The bonding triangle
The bonding triangle is a useful method of depicting how the electronegativities of two elements A and B (which may be similar) determine the kind of bond formed between them. The horizontal and vertical scales depict the Pauling electronegativities of the two elements. (Other scales would do uniformly well at this qualitative level.) Pure elements (A=B) show on the diagonal, and several compounds are displayed in the triangle. Three basic areas are distinguished.
- When A and B are both electropositive they create a metallic solid characterized by high electrical conductivity and a structure in which each atom is surrounded by sevearl others (often 12;). Metallic bonding involves the delocalization of electrons during the solid. The electrons are shared among atoms as in covalent bonding, but in a less particular way and without the directional character of covalent bonds.
- When A and B are both electronegative they create covalent compounds. These may contain individual molecules (O2, H2O, etc.) or of giant covalent lattices (polymeric solids) with a constant network of bonds. Even though the dividing line between these types is not sharp, very highly electronegative atoms (F, O, Cl, etc.) have more tendencies to molecular behaviour in both their elements and their compounds. Covalent solids do not carry out electricity well. The most significant characteristic of this bonding, whether in the molecules and solids, is its highly directional and particular nature. So the neighbours to any atom are limited in number (example four in the case of elemental silicon, 3 for phosphorus, 2 for sulfur, one for chlorine), and are usually found in specific.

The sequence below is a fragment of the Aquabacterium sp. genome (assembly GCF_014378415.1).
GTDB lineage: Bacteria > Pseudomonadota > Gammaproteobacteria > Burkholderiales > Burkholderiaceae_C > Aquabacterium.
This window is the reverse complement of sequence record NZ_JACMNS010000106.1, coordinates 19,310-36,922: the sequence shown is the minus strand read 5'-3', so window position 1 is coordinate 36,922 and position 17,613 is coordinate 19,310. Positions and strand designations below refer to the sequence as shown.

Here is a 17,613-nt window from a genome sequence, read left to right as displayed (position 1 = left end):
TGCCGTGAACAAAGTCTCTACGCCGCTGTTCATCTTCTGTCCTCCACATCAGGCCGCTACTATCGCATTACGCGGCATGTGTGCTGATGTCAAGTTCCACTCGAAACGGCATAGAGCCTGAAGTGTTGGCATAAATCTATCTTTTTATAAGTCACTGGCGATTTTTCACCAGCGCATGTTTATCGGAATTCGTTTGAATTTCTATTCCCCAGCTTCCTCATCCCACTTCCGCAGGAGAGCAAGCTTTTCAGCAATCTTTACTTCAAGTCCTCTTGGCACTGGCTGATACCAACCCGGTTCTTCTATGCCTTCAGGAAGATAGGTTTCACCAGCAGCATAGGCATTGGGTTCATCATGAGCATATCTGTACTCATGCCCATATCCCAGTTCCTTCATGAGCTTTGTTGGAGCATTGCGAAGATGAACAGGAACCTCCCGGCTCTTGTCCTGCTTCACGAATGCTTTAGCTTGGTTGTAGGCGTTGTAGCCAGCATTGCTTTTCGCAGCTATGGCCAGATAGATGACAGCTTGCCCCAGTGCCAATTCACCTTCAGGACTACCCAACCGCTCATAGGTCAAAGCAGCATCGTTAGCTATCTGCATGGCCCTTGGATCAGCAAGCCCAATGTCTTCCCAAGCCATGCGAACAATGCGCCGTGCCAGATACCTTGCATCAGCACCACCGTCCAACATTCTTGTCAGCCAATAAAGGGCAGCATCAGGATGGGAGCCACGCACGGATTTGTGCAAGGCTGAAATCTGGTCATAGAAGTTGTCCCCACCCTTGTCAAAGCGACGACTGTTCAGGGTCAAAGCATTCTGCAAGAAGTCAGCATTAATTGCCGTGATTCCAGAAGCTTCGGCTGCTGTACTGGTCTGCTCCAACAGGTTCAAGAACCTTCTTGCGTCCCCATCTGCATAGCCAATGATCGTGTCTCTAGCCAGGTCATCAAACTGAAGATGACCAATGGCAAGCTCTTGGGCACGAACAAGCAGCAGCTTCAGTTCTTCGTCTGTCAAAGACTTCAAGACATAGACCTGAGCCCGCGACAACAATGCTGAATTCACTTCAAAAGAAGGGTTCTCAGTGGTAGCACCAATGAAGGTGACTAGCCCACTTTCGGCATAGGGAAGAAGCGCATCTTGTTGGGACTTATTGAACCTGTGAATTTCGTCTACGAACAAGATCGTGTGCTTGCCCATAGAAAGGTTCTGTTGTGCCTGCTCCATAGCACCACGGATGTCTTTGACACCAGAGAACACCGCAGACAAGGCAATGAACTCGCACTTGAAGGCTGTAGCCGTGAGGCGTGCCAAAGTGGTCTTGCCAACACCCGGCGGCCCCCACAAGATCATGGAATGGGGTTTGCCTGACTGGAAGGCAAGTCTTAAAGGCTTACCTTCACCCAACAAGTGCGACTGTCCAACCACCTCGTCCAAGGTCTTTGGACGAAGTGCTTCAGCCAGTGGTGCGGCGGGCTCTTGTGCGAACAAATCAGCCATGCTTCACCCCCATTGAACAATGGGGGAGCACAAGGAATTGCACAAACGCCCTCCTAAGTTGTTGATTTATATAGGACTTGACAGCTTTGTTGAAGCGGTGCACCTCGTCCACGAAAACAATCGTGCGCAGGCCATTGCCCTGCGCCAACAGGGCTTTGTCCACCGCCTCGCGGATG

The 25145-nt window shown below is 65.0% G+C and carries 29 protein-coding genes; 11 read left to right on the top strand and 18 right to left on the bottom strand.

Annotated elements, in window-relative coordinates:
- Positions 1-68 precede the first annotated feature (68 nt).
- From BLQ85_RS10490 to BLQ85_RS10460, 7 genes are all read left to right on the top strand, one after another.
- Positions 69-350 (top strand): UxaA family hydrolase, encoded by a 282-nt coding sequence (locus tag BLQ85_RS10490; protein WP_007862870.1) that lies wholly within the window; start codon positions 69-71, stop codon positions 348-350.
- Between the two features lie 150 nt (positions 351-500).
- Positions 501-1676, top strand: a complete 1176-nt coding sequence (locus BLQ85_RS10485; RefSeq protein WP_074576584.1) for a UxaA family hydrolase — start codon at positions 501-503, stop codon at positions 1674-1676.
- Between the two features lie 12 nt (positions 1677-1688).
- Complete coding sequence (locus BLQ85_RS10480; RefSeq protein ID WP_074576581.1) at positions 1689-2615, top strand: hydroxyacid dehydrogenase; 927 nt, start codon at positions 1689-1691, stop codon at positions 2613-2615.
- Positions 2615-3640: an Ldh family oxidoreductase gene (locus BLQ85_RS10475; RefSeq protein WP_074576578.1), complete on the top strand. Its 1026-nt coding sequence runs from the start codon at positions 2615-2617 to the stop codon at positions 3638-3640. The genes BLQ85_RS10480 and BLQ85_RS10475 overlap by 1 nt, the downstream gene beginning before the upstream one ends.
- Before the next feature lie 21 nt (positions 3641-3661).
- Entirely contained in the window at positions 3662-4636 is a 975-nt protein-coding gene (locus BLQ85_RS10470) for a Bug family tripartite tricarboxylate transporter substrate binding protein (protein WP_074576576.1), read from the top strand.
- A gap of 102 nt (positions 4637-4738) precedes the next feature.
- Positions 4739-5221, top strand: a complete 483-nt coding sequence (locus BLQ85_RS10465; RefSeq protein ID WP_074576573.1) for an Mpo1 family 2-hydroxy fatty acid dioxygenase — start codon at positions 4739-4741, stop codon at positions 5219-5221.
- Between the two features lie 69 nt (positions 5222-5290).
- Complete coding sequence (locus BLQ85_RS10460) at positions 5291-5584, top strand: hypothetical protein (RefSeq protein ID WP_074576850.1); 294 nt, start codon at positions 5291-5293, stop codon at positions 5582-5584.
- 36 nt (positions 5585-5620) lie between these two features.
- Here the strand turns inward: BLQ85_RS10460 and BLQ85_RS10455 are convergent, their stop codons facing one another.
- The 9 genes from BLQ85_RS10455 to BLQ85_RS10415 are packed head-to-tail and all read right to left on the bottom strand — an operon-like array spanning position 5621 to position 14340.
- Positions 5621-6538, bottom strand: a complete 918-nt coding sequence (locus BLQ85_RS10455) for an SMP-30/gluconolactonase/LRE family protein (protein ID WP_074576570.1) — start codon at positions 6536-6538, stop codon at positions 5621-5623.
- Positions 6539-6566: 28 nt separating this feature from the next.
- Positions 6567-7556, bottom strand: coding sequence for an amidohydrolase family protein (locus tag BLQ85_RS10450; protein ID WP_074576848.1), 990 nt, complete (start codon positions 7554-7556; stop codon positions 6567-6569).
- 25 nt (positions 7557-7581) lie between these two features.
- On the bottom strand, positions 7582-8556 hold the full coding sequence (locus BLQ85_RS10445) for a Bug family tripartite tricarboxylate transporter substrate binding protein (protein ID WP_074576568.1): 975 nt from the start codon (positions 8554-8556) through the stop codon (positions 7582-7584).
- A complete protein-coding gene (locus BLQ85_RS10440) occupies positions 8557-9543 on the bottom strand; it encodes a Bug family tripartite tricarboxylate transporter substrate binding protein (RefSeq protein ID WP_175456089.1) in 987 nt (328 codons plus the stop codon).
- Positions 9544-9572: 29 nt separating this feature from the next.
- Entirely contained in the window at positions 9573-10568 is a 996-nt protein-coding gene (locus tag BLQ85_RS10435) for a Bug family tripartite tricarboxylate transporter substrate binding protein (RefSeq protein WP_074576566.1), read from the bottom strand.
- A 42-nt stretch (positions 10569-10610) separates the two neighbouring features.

Fig. The bonding triangle, showing a selection of elements and compounds plotted against the Pauling electronegativities.
Geometrical arrangements. The simple most view of covalent bonding involves the sharing of electrons in particular localized bonds among atoms.
- When one atom is extremely electropositive and the other is very electronegative, a solid compound is formed that is frequently regarded as ionic. In this diagram there is a complete transfer of one or more electrons, giving cations of the electropositive anions and element of the electronegative one that are then held together by electrostatic attraction. Solids are created rather than molecules since the force is not directional and greatest stability is got by packing various anions around each cation and vice versa.